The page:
CNN's Erin Burnett reports from the border of Mali on why the northern region of Africa is important.
Why Mali: The rise of al-Qaeda in Africa By Erin Burnett
A quarter million people have fled Mali. That’s twice as many as from Syria. So, why are we here? Islamic militants, linked to al-Qaeda, have taken control.
U.S. authorities fear this country will be the newest haven for terrorists, and we have heard firsthand accounts of just that. Malians have told us horrible stories of militants slashing open people’s stomachs, and worse.
Mali is in the midst of war.
It began after the US and NATO intervened in Libya. When Gaddafi was killed, his weapons were looted. Many were taken by the powerful Tuareg tribe… and Islamic radicals. The Tuareg used them to fight and declared independence from Mali, something they’ve wanted for decades. And the country was split in half.
The Malian government, with only about 7,000 American trained troops, couldn’t stop them. Frustrated by the failure, some commanders staged a coup.
And Mali – one of the most successful democracies in Africa – fell into total disarray. That’s when Islamic radicals seized the moment, sweeping into the North, crushing the Tuareg.
Person after person here has told us of seeing fighters from Libya, Algeria and Afghanistan. The men they defeated told us the Islamists have many more weapons: RPGS, AK-47s, mortars and high-caliber weapons mounted on the back of 4x4s.
The Islamic radicals used those weapons, along with axes and shovels, to destroy historic shrines in Timbuktu. Shrines that date back to the 15th-century because, according to the militants, they offend Sharia law, which is now the rule.
I called the military leader of Ansar al Dine, the major Islamic militia fighting alongside al-Qaeda. We wanted to give them a chance to tell their side of the story. But they wouldn’t take my call because I am a woman.
The Tuareg want to defeat the Islamists. And they want help because the consequences, they say, are dire.
People in the villages are terrified.
Al-Qaeda-linked militants have established a network of informants, even paying villagers to join their cause. I was told villagers have been given satellite phones to report any sightings of westerners.
This is the reason so many have fled, walking for two weeks, to camps like the one I’m at tonight.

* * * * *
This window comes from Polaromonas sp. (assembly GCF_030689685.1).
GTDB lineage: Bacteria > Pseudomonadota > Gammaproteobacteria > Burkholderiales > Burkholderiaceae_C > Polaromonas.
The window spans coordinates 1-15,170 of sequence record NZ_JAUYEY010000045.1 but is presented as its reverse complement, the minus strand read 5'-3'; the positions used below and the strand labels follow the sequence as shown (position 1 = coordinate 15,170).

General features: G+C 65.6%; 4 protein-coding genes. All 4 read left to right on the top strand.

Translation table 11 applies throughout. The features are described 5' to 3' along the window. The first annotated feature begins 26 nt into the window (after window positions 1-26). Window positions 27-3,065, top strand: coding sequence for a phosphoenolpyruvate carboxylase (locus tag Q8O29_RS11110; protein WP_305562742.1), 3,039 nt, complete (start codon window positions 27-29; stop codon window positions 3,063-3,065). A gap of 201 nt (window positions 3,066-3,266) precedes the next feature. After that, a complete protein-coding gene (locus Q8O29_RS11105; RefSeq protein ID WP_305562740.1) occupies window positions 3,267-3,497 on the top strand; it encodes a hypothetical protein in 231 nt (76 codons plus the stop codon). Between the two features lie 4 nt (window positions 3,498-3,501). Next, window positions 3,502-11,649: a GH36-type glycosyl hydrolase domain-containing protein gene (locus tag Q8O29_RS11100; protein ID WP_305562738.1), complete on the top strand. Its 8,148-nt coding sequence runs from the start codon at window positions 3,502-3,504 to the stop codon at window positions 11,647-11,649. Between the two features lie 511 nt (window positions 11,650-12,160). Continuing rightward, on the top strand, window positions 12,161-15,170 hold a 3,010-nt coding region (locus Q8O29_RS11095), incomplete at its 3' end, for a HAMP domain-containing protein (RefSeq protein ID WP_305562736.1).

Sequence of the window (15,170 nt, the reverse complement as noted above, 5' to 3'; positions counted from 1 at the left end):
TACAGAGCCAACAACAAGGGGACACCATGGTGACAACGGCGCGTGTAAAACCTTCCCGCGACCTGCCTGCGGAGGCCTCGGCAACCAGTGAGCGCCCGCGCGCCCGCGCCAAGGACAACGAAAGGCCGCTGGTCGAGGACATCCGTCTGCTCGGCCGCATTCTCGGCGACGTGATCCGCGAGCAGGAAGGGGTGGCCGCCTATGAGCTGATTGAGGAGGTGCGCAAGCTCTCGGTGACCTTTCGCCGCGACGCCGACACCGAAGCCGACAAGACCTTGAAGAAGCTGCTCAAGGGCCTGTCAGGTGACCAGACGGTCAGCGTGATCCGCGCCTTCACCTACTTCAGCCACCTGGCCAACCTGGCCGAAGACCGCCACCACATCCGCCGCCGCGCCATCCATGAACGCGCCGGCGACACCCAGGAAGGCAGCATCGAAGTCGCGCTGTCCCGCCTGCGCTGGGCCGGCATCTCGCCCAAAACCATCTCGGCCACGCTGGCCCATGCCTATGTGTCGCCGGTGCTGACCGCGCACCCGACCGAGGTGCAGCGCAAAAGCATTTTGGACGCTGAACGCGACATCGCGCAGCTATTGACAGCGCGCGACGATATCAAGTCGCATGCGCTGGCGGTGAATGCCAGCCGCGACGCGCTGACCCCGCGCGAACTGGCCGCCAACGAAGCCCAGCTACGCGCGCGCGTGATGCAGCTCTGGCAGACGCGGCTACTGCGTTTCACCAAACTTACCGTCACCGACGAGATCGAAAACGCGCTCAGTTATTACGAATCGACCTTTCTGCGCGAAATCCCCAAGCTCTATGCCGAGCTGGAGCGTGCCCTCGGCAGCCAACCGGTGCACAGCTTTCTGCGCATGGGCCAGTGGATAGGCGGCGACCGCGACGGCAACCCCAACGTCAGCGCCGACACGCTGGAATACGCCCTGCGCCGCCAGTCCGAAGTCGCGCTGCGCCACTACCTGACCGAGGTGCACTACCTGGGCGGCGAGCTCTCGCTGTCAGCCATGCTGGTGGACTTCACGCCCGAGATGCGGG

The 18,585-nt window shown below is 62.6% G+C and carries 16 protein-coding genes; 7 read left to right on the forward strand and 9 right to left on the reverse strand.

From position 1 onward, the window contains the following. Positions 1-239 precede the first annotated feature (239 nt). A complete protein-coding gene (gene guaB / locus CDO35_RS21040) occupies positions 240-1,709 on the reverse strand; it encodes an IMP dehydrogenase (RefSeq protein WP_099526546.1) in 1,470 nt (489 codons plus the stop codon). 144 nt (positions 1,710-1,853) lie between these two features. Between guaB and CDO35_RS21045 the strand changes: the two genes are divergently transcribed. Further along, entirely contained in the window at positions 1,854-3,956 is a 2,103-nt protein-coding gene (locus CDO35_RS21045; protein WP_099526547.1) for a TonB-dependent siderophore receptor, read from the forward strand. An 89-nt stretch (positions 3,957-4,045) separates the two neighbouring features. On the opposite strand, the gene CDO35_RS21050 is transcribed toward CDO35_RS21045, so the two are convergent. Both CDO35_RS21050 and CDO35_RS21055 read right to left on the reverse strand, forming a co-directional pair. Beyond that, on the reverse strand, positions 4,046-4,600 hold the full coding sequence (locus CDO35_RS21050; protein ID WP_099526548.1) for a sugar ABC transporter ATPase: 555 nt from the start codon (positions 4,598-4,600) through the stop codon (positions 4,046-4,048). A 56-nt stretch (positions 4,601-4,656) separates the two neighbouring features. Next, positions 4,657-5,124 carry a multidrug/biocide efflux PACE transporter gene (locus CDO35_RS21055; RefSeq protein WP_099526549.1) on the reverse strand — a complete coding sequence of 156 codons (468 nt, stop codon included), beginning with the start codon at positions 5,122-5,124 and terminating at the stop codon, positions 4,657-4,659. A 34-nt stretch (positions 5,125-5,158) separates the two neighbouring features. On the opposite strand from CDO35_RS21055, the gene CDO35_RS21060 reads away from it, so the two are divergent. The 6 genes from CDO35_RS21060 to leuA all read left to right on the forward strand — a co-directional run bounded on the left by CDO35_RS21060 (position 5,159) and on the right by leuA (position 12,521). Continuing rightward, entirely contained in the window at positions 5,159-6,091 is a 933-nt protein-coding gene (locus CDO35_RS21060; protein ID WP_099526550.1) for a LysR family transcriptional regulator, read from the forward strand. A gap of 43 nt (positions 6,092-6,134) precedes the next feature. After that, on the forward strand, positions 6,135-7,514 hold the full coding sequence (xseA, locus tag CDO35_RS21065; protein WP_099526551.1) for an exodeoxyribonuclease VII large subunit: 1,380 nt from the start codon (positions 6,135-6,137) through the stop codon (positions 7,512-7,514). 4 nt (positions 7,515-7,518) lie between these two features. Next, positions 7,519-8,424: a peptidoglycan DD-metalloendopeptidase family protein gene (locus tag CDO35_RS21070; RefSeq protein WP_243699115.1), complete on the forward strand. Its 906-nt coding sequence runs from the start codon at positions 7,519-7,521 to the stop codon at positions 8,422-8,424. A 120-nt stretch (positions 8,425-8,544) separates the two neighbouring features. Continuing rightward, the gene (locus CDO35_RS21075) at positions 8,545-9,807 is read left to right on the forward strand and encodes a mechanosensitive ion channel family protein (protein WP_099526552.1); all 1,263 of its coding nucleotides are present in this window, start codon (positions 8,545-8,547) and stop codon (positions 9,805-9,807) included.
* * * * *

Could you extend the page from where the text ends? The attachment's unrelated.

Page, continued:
In your program today, Erin, you did not challenge your guest who said that never had there been anyone as brutal as ISIS since the 7th century. Really? The Nazis 70 years ago were much more brutal than ISIS. ISIS terrorizes us because of the beheading of hostages, machine gunning prisoners. That's what the Nazis did methodically every day but killing by way of genocide millions of people in gas chambers is clearly the maximum of brutalit by mankind in world history.
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I know it's hot in Africa but she is not in CNN studio. Why was she showing too much of her chest? If God forbids something happens, people from all over the world will be blaming those people in Africa.
Erin, I loved your story about the beautiful little girl in Mali with long eye lashes. I empathize with the innocent people and children of that country being destroyed by Al Queda. When I saw the little bird tied to the end of the stick I thought, how ironic. the children are capturing birds, breaking their wings and tying them to sticks to play with. The children are doing the same thing to the bird that Al Queda is doing to them. When you're shown no mercy you have no mercy. Thank you for telling the children to stop torturing the birds. My empathy diminished when the children attempted to bargain with you "we'll stop torturing the birds when you give us soccer balls to play with." Thank you for getting them soccer balls, and sparing the birds. What happened to the bird you showed tied to the end of the stick?
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Erin Burnett OutFront airs weeknights at 7 p.m. ET. Designed to showcase Erin's unique style--casual, smart, and confident--OutFront stays ahead of the headlines, delivering a show that's in-depth and informative.
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